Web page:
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5 Questions for Teri Pope
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About Teri Pope

Age: 43
Hometown: Gainesville
Length of time here: I was born in Gainesville, then moved away and went to school in Cobb County. I moved back while I was in college before my daddy was transferred out of state. In 1991, I moved back to the area to stay.
Education: Bachelor of arts in mass communications from Shorter College in Rome.
Occupation: District communications officer for the Georgia Department of Transportation
Most interesting job: I worked at WDUN Radio as afternoon news and traffic reporter, and I helped sign on WMJE and WGGA. ... I also won an “Addy” award from the Northeast Georgia Advertising Association for best 30-second commercial as the voice of a baby in a car seat. Bill Maine wrote the funny commercial for Warren Featherbone’s baby store.
Family information: Married to my high school sweetheart, Kenny Pope, for almost 18 years. My parents, Tony and Jean Norris, are both New Holland (Gainesville) natives, too. I have an identical twin sister, Toni Norris Dasher of Decatur.

 

Each Monday, “5 Questions” asks someone of interest in our community to answer five questions about their job, hobby or some other aspect of their lives. If you know someone who would be a good subject for the feature, send their name and contact information to news@gainesvilletimes.com.

Teri Pope becomes a familiar face to many in Northeast Georgia when there is snow and ice on the ground and roads around the region are closed.

But the Gainesville native stays busy at other times, too, helping educate Northeast Georgians on what's going on with road conditions and construction projects in the region.

Today, The Times asks Teri Pope five questions about her life.

 

1. How would you describe the conditions of Georgia's roads and particularly, Northeast Georgia's?

Our roads and bridges for the most part are in very good shape; Georgia is consistently ranked in the top 10 states in the nation for the condition of its transportation system. But that system is old - our entire transportation network is aging. There is deterioration that comes with aging. A different funding source is necessary to fully repair or replace old infrastructure. Current funding from the gas tax does not meet our needs now and certainly won't in the future.

 

2. As a longtime Hall County resident, what are the biggest changes you have seen in local traffic?

I remember when the only place you could be delayed by traffic was on Ga. 369 — Jesse Jewell Parkway and only on Friday afternoons. Traffic in Hall County has multiplied exponentially since those days; just like our population has increased exponentially! Gainesville/Hall County is a victim of its own success — being the regional center for medical care, education and retail draws people here. Add to all that the recreation and tourism opportunities because of Lake Lanier and we live in a "happening place." Everybody wants to be here with us.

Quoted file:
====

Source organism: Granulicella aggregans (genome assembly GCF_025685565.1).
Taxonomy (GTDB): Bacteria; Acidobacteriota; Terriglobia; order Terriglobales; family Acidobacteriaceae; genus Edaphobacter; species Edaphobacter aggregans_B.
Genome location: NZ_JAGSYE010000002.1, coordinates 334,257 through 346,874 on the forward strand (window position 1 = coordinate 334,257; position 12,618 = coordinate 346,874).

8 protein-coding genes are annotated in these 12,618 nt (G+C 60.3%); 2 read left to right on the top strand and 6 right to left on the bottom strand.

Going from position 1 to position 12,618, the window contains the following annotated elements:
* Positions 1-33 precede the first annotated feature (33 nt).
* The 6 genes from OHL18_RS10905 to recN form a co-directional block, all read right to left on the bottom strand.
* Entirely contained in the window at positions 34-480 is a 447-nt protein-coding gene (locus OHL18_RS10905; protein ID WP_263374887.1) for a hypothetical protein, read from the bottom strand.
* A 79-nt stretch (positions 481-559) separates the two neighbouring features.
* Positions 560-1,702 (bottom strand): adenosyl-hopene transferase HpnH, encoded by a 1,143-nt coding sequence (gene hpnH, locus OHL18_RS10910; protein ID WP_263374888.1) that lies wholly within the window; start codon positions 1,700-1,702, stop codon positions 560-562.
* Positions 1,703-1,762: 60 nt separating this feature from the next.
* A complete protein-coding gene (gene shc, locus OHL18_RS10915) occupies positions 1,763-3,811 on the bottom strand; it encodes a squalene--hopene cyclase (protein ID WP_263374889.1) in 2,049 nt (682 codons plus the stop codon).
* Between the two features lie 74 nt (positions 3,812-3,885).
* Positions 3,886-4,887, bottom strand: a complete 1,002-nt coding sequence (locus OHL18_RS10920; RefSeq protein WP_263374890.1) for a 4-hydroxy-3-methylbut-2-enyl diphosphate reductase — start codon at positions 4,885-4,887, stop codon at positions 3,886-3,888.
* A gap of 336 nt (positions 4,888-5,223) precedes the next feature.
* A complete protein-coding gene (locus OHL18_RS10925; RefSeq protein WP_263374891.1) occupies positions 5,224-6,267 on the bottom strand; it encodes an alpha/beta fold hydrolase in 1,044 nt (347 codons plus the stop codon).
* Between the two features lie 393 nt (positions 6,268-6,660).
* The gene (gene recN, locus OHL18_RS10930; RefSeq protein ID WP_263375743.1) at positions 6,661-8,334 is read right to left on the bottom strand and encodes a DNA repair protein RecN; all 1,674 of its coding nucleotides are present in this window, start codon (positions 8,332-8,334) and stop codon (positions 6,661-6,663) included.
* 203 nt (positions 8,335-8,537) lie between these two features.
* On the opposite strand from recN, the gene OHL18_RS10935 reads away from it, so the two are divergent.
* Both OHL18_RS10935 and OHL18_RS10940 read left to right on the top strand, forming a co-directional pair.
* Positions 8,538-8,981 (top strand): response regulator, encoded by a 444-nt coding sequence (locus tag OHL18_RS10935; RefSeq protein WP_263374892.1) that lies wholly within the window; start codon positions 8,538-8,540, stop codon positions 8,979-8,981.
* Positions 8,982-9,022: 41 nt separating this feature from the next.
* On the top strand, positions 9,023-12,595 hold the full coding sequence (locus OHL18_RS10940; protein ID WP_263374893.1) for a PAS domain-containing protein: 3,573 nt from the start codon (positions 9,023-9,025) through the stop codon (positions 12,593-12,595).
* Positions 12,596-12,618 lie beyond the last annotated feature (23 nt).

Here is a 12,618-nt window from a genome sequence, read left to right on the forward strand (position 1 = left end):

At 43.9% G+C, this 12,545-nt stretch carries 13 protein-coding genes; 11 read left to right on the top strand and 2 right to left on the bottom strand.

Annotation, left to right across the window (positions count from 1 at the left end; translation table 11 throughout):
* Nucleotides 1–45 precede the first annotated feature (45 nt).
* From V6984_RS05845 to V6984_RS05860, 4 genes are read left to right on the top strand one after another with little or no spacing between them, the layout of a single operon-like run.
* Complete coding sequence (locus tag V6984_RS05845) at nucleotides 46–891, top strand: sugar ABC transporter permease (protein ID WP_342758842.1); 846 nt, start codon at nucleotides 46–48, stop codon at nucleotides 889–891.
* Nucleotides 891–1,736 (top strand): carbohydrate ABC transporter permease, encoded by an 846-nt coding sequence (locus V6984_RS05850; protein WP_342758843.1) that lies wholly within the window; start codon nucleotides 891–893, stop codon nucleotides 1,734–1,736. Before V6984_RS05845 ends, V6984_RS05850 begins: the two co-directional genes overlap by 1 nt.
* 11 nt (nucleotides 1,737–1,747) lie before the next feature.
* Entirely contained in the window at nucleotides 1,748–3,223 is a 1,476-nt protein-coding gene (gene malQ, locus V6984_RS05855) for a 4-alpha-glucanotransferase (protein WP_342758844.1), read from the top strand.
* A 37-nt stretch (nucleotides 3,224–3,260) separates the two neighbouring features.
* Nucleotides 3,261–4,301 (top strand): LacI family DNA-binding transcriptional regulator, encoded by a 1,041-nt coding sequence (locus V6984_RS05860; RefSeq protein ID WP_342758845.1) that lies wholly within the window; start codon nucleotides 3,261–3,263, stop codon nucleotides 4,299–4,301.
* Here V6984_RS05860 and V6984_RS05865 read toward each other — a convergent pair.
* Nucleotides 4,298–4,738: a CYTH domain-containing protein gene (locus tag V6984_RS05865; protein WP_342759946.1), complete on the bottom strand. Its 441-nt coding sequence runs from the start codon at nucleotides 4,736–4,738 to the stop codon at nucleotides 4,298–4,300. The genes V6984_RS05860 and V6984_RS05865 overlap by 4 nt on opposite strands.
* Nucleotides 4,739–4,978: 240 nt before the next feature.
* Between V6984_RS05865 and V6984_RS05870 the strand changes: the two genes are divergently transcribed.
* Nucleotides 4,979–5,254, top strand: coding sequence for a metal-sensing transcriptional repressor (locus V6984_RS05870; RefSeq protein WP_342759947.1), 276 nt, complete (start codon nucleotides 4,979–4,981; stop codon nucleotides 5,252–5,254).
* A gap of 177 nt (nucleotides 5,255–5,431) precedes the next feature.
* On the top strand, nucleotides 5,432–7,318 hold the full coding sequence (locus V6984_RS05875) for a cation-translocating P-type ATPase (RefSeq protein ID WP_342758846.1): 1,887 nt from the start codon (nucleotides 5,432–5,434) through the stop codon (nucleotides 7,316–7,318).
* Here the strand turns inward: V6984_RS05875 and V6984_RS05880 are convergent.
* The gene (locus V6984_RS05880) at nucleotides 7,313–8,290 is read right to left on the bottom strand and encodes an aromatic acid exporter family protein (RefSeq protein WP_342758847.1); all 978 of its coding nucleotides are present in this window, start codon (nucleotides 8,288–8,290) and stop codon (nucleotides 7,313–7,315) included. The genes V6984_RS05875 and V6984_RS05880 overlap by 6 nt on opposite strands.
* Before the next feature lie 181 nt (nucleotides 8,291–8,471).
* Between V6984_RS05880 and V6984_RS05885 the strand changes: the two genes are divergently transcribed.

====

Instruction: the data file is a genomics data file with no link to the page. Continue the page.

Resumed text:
3. Has technology changed how the DOT fixes and builds new roads and your job and, if so, how?

Communications technology advances have allowed us to have more direct contact with our customers and get information to them before they get caught in a traffic backup. We have a 511 app (that allows access to traffic information from a smartphone). We also utilize Twitter, a GDOT Facebook page and our traffic information website.
New technologies also have allowed us to improve the products, systems and processes we employ.

For example, we now can synchronize traffic signals wirelessly along a corridor which makes traffic flow more efficiently. And new faster-drying concrete helps us make repairs quicker and open lanes to traffic sooner than before. On the I-85 northbound "hole" in the approach to the bridge over the Mulberry River in Barrow County that occurred in January; the new mix of concrete allowed us to pour the concrete and it hardened while temperatures were below freezing!

 

4. What are your duties other than relaying information to and answering questions from the news media?

I work with over 60 media outlets in my 21-county district. Daily I work with the general public — answering questions, sharing project information and explaining the federal laws that mandate our processes. I write speeches and develop PowerPoint presentations for department management. I give speeches to civic groups and school audiences. I work with communities impacted by construction projects to ensure they know what is happening, when it is happening and why it is happening. I plan internal and external special events. I write articles and provide photography for internal and external newsletters, state publications and industry publications. I describe my job as the translator between the federal laws/policies and engineers to the general public.

 

5. You are well known to our readers as someone who is very knowledgeable about the area's roadways. But what do you enjoy doing outside of work?

My husband, Kenny, is a paraplegic since a fall from our roof in 2008. While always integral to me, my personal faith and relationship with my Lord, Jesus Christ, is my highest priority and my sustenance. Kenny and I are members at Blackshear Place Baptist Church. We were married there in 1994. We work with students teaching Bible fellowship classes; being silly and pointing them to Jesus through Bible study, special events and summer camp.

Second is our family. They are our closest friends and they are wonderful at understanding, accepting and helping us keep living through our constraints with Kenny's injury and paralysis. We eat, laugh and pray together. They are a continual encouragement and joy for us. I also enjoy chronicling our life and the work of our Lord in our life through scrapbooking.

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